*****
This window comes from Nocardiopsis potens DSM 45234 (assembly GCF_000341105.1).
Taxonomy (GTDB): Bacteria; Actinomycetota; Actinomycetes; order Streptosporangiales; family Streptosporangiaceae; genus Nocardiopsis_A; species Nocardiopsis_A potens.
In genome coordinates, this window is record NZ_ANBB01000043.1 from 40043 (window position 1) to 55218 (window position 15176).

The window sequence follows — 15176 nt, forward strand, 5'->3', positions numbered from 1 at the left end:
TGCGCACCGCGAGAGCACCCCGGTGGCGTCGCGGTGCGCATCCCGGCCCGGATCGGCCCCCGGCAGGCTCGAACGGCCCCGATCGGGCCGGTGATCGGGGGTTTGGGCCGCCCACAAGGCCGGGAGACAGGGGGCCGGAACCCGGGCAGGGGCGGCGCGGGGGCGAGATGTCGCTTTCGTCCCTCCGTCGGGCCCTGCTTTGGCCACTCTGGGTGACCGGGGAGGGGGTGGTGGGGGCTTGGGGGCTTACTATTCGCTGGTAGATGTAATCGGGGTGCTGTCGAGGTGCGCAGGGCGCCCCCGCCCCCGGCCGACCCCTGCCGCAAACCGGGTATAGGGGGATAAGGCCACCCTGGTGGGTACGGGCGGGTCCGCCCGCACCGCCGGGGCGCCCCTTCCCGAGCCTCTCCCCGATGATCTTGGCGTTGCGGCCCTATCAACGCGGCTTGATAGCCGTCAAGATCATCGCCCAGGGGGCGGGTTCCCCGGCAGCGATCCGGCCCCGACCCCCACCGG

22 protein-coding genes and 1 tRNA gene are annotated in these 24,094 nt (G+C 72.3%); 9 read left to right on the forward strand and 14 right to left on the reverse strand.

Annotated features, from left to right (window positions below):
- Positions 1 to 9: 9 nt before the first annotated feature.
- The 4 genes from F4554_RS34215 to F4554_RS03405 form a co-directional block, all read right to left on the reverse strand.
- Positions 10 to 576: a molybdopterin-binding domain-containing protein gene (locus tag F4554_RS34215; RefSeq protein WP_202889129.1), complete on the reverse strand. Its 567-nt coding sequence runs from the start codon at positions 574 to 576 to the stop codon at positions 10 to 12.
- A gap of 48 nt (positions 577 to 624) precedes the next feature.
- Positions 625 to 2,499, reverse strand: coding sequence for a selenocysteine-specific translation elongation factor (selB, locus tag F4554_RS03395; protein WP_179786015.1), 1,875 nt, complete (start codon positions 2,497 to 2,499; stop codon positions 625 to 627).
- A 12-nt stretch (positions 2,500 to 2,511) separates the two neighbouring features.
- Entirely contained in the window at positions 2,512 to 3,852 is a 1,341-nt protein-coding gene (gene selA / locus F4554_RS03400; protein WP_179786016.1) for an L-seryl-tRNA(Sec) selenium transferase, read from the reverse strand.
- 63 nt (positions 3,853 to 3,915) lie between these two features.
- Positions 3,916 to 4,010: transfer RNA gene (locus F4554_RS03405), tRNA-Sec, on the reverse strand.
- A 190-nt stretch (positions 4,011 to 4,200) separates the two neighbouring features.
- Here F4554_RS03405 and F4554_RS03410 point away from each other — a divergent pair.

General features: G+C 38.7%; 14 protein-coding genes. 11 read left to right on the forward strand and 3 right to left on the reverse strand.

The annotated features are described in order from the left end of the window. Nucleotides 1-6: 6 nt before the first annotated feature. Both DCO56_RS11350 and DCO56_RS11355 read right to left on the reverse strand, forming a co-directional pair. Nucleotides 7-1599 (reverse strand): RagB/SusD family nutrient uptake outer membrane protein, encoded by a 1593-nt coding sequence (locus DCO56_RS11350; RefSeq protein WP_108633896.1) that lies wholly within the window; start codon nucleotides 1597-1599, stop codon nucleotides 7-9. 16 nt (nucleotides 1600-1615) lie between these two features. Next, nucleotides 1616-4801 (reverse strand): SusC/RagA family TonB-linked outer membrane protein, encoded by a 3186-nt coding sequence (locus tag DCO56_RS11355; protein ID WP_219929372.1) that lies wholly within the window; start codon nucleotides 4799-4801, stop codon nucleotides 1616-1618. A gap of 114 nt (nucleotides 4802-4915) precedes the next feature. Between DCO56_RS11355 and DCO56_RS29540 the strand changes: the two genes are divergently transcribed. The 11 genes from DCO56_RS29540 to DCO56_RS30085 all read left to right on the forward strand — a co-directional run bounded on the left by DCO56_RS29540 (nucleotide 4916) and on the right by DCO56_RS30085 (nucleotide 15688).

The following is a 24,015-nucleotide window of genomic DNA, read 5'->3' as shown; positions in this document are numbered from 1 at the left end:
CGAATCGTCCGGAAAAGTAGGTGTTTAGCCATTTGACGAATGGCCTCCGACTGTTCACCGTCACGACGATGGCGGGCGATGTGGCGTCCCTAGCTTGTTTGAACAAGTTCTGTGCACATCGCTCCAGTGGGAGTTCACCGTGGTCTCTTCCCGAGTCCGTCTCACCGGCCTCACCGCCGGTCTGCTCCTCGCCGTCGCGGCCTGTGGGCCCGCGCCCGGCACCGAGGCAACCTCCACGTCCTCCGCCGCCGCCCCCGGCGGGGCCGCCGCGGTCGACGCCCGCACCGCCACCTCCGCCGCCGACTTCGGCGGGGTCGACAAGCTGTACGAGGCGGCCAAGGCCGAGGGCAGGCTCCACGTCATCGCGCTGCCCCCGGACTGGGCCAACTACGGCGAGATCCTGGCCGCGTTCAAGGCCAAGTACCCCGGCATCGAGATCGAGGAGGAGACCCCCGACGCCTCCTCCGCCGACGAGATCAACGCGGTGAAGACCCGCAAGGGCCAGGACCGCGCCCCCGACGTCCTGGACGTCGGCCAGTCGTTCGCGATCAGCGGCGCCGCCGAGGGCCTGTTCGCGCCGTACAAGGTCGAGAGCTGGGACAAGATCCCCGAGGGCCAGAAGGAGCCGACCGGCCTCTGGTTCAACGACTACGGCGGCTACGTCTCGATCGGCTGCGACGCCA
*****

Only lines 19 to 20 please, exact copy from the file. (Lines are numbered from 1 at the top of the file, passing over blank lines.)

General features: G+C 38.7%; 14 protein-coding genes. 11 read left to right on the forward strand and 3 right to left on the reverse strand.

The annotated features are described in order from the left end of the window. Nucleotides 1-6: 6 nt before the first annotated feature. Both DCO56_RS11350 and DCO56_RS11355 read right to left on the reverse strand, forming a co-directional pair. Nucleotides 7-1599 (reverse strand): RagB/SusD family nutrient uptake outer membrane protein, encoded by a 1593-nt coding sequence (locus DCO56_RS11350; RefSeq protein WP_108633896.1) that lies wholly within the window; start codon nucleotides 1597-1599, stop codon nucleotides 7-9. 16 nt (nucleotides 1600-1615) lie between these two features. Next, nucleotides 1616-4801 (reverse strand): SusC/RagA family TonB-linked outer membrane protein, encoded by a 3186-nt coding sequence (locus tag DCO56_RS11355; protein ID WP_219929372.1) that lies wholly within the window; start codon nucleotides 4799-4801, stop codon nucleotides 1616-1618. A gap of 114 nt (nucleotides 4802-4915) precedes the next feature. Between DCO56_RS11355 and DCO56_RS29540 the strand changes: the two genes are divergently transcribed. The 11 genes from DCO56_RS29540 to DCO56_RS30085 all read left to right on the forward strand — a co-directional run bounded on the left by DCO56_RS29540 (nucleotide 4916) and on the right by DCO56_RS30085 (nucleotide 15688).